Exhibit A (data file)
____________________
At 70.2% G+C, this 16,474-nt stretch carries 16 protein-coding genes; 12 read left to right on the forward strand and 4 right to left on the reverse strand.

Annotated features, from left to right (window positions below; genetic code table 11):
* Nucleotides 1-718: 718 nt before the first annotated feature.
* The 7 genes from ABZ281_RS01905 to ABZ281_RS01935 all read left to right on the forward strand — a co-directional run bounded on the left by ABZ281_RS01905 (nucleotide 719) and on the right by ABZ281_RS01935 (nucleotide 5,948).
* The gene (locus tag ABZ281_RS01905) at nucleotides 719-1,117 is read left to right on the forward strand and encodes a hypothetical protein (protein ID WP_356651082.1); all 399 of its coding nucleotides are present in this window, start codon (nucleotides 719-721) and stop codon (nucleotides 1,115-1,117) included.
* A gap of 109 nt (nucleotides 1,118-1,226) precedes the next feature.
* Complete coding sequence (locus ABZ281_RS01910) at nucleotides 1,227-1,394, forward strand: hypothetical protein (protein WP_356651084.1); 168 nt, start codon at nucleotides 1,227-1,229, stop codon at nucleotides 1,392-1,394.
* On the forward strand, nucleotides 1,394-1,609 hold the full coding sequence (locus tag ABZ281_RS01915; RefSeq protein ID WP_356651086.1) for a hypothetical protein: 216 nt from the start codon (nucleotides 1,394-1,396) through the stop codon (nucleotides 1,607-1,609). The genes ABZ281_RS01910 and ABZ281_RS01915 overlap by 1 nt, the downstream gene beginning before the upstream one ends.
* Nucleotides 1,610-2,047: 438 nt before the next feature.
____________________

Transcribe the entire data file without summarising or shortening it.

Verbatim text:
At 70.2% G+C, this 16,474-nt stretch carries 16 protein-coding genes; 12 read left to right on the forward strand and 4 right to left on the reverse strand.

Annotated features, from left to right (window positions below; genetic code table 11):
* Nucleotides 1-718: 718 nt before the first annotated feature.
* The 7 genes from ABZ281_RS01905 to ABZ281_RS01935 all read left to right on the forward strand — a co-directional run bounded on the left by ABZ281_RS01905 (nucleotide 719) and on the right by ABZ281_RS01935 (nucleotide 5,948).
* The gene (locus tag ABZ281_RS01905) at nucleotides 719-1,117 is read left to right on the forward strand and encodes a hypothetical protein (protein ID WP_356651082.1); all 399 of its coding nucleotides are present in this window, start codon (nucleotides 719-721) and stop codon (nucleotides 1,115-1,117) included.
* A gap of 109 nt (nucleotides 1,118-1,226) precedes the next feature.
* Complete coding sequence (locus ABZ281_RS01910) at nucleotides 1,227-1,394, forward strand: hypothetical protein (protein WP_356651084.1); 168 nt, start codon at nucleotides 1,227-1,229, stop codon at nucleotides 1,392-1,394.
* On the forward strand, nucleotides 1,394-1,609 hold the full coding sequence (locus tag ABZ281_RS01915; RefSeq protein ID WP_356651086.1) for a hypothetical protein: 216 nt from the start codon (nucleotides 1,394-1,396) through the stop codon (nucleotides 1,607-1,609). The genes ABZ281_RS01910 and ABZ281_RS01915 overlap by 1 nt, the downstream gene beginning before the upstream one ends.
* Nucleotides 1,610-2,047: 438 nt before the next feature.